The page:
An executive at the U.K.-based hedge fund that has launched a proxy fight against Canadian National Railway Co. is rebutting claims of a conflict of interest between the investor and its stake in rival railroad operator Canadian Pacific Railway Ltd. 

TCI Fund Management Ltd. owns a 5.2 per cent stake in CN Rail valued at US$4.3 billion and has sought a special meeting for shareholders to vote on a slate of proposed board directors it believes are better suited to handle the company's business following the railroad's failed takeover attempt of Kansas City Southern. It is also CP Rail's biggest shareholder with an 8.3 per cent stake worth about US$3.7 billion. 

That's led CN Rail to claim that there is a "clear conflict" in TCI's actions to seek greater control over the company through sweeping board and management changes. 

Not so, said TCI Partner Ben Walker. 

"This is a non-issue because investors around the world own companies that compete with each other," Walker said in an interview. He added that TCI also owns stakes in credit rating agencies Moody's Investors Service and S&P Global Inc., while other major institutional investors may also hold stakes in Visa Inc. and MasterCard Inc. without concern. 

"We think the Canadian railroad industry is extremely attractive and we own both CN and CP. However, we have a substantially bigger shareholding in Canadian National because we think the potential it has under a strong board and a world class CEO will be significant." 

CN Rail said Monday it will hold the special shareholder meeting that TCI requested on March 22, 2022. Walker said that roughly six-month wait shows that CN's board and Chief Executive Officer JJ Ruest are "obviously on the defensive and want to buy as much time as possible." 

When that meeting finally arrives, CN Rail shareholders will be able to vote on TCI's four proposed industry executives to join its board: former CSX board member Gilbert Lamphere; former Credit Suisse Analyst Alison Landry; former Union Pacific Chief Financial Officer Rob Knight; and Paul Miller, a former CN vice-president. The investor is also looking to replace Ruest with Jim Vena, a former CN Rail chief operating officer, but that is not subject to a shareholder vote.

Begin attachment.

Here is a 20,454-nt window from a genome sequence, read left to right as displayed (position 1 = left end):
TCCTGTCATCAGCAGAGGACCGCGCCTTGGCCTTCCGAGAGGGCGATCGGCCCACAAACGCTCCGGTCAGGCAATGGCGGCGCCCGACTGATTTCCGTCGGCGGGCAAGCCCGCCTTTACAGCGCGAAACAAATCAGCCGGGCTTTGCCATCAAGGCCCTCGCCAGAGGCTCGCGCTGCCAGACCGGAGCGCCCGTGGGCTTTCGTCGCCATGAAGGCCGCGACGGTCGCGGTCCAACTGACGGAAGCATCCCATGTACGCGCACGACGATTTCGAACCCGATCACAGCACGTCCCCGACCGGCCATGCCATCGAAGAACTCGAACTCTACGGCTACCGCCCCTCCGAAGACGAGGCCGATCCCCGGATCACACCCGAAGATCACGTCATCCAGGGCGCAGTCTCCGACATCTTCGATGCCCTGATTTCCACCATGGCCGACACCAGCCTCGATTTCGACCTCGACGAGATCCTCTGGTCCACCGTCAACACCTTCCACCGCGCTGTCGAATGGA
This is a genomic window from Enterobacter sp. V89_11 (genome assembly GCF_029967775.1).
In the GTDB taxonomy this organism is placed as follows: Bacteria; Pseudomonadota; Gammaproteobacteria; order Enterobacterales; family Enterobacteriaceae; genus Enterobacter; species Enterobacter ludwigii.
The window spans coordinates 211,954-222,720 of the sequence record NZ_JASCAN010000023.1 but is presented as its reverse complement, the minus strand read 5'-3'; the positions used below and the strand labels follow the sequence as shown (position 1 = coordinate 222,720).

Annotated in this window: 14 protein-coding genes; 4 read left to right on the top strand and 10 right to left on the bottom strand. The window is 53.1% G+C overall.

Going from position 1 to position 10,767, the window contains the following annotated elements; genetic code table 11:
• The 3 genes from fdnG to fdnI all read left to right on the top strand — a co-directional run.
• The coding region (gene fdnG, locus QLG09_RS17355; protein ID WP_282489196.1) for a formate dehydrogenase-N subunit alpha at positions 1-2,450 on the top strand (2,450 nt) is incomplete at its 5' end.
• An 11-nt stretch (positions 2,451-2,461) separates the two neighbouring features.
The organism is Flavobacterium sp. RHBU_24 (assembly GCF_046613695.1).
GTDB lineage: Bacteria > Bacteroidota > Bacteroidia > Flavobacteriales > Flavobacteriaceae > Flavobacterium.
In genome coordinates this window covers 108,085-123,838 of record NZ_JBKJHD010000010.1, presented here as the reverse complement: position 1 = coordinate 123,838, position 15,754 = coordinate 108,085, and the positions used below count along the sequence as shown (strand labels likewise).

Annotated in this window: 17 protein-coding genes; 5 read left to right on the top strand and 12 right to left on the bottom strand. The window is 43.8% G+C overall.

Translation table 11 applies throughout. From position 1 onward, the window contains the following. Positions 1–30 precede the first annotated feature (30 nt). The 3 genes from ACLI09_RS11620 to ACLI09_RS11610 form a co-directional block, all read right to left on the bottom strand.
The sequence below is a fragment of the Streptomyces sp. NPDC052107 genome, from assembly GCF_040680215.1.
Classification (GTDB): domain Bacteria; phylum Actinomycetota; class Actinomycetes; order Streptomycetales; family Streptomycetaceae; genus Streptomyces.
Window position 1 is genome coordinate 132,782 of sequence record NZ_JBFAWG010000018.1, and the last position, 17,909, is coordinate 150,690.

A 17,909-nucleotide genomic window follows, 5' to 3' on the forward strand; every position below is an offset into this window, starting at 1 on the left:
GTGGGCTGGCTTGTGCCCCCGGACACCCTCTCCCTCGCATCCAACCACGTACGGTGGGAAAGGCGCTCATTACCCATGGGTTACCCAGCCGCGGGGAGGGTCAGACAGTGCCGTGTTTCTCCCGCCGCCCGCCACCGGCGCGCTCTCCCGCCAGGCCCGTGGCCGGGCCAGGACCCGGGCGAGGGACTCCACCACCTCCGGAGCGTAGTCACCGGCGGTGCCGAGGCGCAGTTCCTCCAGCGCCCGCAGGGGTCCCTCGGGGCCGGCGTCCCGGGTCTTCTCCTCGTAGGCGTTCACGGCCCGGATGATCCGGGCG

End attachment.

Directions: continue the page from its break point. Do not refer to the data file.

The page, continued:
Walker said that TCI hasn't had any direct conversations with CN regarding its planned board and management changes and says the company has refused to engage with the investor, which he calls a "failure of corporate governance." 

"We wanted to file documents with the chairman [Robert Pace] and the board and they refuse to even give us the chairman's email address," Walker said. "Boards should behave in a professional and ethical manner and [abide by] their rules around corporate governance." 

A CN Rail spokesperson said the company provides shareholders who wish to contact its chair a phone number listed on its website and management circular.

“Any shareholder wishing to submit documents to the Board can call that number and will be instructed on how to do so,” the spokesperson said. 

In response to TCI's claims that CN Rail's board and management need to be changed to address recent financial and operational underperformance, the railroad operator outlined a strategic plan on Oct. 1 that looks to add $700 million in additional operating income, slash its operating ratio - the percentage of revenue consumed by operating costs - to 57 per cent from 61 per cent and purchase as much as $5 billion of its stock by 2022. As well, the company expects to lay off as many as 1,050 staff to meet those targets. 

Walker described those moves as "ill considered, hasty and ill-thought through" and said TCI plans to disclose its own long-term sustainable plan for CN Rail "in due course".